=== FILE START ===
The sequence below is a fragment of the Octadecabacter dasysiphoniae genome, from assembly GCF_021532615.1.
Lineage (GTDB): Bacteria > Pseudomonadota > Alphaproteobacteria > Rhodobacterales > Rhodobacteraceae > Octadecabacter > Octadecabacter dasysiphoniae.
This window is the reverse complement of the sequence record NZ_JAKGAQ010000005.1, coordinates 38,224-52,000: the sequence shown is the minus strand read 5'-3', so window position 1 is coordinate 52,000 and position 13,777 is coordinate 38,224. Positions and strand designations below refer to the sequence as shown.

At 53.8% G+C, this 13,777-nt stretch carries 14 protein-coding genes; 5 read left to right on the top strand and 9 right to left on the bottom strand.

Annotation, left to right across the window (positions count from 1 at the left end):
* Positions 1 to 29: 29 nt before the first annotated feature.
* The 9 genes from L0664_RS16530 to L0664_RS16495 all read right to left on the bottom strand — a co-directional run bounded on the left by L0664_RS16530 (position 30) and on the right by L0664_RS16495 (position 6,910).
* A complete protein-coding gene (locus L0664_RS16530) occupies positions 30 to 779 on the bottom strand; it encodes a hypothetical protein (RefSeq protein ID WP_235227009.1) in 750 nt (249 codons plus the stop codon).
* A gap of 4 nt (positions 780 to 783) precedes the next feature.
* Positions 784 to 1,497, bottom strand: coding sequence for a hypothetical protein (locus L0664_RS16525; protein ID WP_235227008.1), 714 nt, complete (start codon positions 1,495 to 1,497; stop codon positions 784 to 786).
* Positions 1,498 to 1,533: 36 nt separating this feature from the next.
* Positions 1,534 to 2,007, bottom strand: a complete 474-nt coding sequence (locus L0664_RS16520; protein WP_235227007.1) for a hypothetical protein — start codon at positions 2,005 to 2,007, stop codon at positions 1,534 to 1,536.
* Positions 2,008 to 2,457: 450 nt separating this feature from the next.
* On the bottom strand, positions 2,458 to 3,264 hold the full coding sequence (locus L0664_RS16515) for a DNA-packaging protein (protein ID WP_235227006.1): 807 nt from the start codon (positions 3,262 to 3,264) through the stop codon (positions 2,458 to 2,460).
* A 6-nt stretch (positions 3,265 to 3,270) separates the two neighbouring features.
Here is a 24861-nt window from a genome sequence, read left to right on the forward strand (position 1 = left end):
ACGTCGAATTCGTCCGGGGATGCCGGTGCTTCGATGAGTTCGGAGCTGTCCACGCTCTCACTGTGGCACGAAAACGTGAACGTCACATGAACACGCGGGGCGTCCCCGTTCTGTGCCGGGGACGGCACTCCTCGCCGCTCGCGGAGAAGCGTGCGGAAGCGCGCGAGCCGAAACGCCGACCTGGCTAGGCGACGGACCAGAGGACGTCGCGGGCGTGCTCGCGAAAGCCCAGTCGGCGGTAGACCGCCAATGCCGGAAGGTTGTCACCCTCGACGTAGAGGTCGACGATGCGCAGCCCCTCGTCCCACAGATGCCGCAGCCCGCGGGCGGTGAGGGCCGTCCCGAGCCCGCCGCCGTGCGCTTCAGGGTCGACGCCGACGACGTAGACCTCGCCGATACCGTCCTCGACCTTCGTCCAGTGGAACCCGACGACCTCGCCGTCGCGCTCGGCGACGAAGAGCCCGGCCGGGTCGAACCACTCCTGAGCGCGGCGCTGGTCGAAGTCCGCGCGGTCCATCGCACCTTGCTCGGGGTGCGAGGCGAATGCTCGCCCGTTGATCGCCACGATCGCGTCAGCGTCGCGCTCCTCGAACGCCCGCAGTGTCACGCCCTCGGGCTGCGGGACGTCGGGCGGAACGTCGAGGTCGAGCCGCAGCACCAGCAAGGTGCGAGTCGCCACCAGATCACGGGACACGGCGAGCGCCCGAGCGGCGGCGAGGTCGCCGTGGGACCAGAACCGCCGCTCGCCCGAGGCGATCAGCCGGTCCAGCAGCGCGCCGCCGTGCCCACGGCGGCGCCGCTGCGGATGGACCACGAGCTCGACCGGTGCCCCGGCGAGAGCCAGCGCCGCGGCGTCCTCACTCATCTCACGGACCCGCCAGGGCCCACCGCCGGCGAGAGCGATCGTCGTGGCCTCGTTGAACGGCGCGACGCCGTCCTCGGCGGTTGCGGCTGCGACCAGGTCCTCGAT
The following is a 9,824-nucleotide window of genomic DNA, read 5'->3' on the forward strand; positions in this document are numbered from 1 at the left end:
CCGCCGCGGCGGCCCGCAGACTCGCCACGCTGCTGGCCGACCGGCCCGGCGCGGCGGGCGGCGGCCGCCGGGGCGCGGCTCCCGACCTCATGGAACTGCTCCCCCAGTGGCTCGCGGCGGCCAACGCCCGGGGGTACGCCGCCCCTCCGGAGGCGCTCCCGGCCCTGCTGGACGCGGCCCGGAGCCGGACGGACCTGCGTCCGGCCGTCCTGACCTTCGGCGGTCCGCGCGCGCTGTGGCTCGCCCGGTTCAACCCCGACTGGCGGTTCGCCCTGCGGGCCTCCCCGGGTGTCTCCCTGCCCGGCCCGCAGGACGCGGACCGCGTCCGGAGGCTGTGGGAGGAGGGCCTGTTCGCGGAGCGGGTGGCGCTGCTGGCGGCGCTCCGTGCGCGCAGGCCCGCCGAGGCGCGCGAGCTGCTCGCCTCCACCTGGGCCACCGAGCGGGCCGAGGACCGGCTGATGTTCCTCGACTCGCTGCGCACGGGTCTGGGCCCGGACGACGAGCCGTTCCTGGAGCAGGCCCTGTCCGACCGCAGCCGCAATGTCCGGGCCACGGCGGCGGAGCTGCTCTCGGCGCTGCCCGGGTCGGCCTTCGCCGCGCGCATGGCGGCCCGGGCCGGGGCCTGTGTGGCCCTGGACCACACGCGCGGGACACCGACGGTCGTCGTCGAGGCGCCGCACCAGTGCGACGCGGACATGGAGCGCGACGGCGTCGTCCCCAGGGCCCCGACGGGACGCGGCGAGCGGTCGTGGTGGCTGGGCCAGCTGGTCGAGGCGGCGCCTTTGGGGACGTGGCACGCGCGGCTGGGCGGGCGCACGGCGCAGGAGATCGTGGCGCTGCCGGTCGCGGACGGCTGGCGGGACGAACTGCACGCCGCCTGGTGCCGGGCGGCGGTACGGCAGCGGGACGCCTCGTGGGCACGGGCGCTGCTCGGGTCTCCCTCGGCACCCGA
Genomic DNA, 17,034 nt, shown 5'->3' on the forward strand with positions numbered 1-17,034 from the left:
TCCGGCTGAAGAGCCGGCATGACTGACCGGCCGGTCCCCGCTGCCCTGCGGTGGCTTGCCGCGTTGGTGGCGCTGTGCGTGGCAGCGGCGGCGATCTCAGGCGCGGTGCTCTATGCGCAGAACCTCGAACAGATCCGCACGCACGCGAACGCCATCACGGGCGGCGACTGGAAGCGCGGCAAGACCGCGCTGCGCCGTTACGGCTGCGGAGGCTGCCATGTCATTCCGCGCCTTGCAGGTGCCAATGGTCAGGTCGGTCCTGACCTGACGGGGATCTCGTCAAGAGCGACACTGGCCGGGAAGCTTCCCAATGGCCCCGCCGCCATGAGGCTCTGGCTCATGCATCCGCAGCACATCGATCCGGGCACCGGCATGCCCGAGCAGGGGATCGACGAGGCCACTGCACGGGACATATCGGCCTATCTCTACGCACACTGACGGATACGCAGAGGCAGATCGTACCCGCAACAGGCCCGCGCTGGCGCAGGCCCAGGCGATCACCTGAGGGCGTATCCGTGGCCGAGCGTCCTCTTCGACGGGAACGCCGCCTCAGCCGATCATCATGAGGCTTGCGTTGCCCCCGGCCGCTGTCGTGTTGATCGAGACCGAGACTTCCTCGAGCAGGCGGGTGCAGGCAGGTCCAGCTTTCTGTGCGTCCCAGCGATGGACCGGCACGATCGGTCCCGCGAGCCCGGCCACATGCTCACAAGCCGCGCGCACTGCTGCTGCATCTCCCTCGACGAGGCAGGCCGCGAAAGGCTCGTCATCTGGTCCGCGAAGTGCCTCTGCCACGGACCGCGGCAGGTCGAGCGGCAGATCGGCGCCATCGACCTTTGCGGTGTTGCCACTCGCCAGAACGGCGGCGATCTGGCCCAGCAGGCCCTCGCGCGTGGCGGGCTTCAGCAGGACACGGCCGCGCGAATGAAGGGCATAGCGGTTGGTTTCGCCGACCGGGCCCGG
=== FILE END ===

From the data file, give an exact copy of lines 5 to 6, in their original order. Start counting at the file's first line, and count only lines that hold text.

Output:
Annotation, left to right across the window (positions count from 1 at the left end):
* Positions 1 to 29: 29 nt before the first annotated feature.